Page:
“We came up with 27 million metric tons—about twice what we needed,” says Speranza. “We then sent our study to people at other universities, like Sandra Brown from the University of Illinois (now at Winrock International), who said the methodology was legitimate. Ultimately, AES agreed the numbers were good.”
Although the reserve is obligated to send yearly reports to AES, FMB has not commissioned another carbon inventory since the project launched. “The 64,000 hectares are intact, so we know the amount has not gone down,” says Speranza – adding that another inventory is in the works.
How to Spend It
“At first, we only had 57,700 hectares,” says Speranza. “The other 6,000 hectares came over the next few years – but 57,700 is still a lot of territory to protect from danger.” FMB found that illegal logging had been taking place around the edges of the reserve, and went about recruiting and training forest rangers.
“There are 17 public reserves in Paraguay, covering about five million hectares,” he says. “The biggest one is about 700,000 hectares, and only has two park rangers. We, in contrast, have 64,000 hectares and 18 park rangers – as well as modern communication systems, on-going training, and so on—all because of the trust fund.”
He also rattles off a litany of social benefits generated by the reserve. “We never thought only about conservation, but also about how to promote sustainable development for the whole region,” he says. “We’re really proud of this, because up until the mid-90s, conservation projects usually focused only on protection of nature, and not on the surrounding areas or communities.” See a (detailed examination of the project’s social benefits through the year 2000 — PDF)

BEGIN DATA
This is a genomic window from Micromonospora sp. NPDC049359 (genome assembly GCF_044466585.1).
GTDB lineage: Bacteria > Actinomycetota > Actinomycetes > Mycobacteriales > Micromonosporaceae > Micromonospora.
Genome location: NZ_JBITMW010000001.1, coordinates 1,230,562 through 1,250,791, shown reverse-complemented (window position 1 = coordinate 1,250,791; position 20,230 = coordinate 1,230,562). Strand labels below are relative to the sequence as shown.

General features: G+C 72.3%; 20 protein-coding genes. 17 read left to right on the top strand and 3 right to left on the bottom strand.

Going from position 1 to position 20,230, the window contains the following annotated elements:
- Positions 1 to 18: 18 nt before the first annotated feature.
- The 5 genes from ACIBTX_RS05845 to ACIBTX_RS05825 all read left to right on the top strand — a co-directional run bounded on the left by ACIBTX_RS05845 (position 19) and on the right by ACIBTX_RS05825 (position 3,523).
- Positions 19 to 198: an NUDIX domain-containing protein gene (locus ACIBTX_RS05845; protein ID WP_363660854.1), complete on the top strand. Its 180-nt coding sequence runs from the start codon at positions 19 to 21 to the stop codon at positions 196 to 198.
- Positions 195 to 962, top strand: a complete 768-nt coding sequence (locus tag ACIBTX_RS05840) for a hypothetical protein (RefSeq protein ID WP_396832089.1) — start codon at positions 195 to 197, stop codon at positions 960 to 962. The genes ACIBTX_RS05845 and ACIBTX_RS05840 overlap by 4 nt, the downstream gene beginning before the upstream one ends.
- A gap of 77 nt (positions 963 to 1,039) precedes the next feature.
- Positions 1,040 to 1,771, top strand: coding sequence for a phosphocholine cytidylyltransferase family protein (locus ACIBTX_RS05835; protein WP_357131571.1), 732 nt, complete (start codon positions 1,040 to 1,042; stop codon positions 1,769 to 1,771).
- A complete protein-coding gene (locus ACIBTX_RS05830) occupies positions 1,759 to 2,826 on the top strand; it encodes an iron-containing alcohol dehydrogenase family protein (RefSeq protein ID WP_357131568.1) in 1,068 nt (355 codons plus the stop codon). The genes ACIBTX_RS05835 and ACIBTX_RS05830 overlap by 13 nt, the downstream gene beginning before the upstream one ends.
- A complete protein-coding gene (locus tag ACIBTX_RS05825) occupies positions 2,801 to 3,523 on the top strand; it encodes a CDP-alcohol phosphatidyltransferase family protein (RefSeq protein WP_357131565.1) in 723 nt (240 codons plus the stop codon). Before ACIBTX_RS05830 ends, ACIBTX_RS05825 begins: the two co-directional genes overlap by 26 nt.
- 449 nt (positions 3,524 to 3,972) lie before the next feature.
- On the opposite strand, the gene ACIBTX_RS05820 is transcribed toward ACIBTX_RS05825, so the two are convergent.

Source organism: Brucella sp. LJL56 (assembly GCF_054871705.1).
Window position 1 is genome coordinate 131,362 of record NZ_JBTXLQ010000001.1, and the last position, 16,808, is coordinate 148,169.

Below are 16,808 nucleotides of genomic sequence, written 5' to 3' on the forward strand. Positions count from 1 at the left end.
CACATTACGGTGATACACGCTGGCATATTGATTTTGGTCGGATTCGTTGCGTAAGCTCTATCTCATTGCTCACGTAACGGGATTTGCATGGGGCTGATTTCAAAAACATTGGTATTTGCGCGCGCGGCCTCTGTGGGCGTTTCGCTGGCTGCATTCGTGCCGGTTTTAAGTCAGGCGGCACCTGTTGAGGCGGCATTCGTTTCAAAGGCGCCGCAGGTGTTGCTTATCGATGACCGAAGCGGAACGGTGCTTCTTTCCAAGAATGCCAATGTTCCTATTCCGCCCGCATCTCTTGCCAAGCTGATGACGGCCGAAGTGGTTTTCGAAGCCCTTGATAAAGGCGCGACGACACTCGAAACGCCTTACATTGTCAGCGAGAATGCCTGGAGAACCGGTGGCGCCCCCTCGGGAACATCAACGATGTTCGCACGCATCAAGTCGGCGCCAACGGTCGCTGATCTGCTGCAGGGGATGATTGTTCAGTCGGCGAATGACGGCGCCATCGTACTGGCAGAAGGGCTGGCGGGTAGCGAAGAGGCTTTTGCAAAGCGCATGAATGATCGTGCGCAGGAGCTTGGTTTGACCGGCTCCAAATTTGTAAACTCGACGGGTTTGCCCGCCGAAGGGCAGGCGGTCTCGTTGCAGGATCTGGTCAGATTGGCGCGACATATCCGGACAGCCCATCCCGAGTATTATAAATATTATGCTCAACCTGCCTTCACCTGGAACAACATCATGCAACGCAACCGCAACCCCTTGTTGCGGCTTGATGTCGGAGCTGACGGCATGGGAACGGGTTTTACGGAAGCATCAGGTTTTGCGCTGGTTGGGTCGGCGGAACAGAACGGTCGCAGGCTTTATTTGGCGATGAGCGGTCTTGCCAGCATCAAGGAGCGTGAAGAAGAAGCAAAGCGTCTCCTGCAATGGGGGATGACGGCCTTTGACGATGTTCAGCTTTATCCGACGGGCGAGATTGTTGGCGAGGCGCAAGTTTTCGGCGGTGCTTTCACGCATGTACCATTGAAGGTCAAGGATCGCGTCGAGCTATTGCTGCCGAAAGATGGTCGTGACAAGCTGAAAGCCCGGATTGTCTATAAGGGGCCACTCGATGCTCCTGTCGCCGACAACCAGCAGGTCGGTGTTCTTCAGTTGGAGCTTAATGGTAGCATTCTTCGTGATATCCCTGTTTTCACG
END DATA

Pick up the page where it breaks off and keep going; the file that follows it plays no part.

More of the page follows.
FMB has been working with private land owners in the surrounding 300 hectare buffer zone since the reserve’s inception. “The problem in Paraguay isn’t just deforestation, but fragmentation,” he says. “We helped draft the legislation that offers tax incentives for private reserves, and now we’re working with private land-owners to get them to create private reserves so that we can have migration corridors.”
Four private reserves have already been created, and FMB hopes to see between 80,000 and 100,000 hectares of the buffer zone eventually covered in reserves. In 2001, the United Nations Educational, Scientific and Cultural Organization (UNESCO) recognized the surrounding area as the Bosque Mbaracay Biosphere Reserve, which has made it possible for FMB to secure more funding from grants.
The group has also promoted sustainable agriculture within the buffer zone, and introduced crops such as sesame into the area. Speranza says he can document a quadrupling of income over the past five years, and believes much of this flows from FMB’s social efforts—which include the funding of schools and a health center, as well as communications infrastructure.
Speranza says that the trust fund has given FMB a chance to prove its financial competence, and three years ago became the first NGO in Paraguay to receive a grant directly from the World Bank’s Global Environmental Facility. They’ve since leveraged their good reputation to secure loans and grants to get into for-profit green businesses.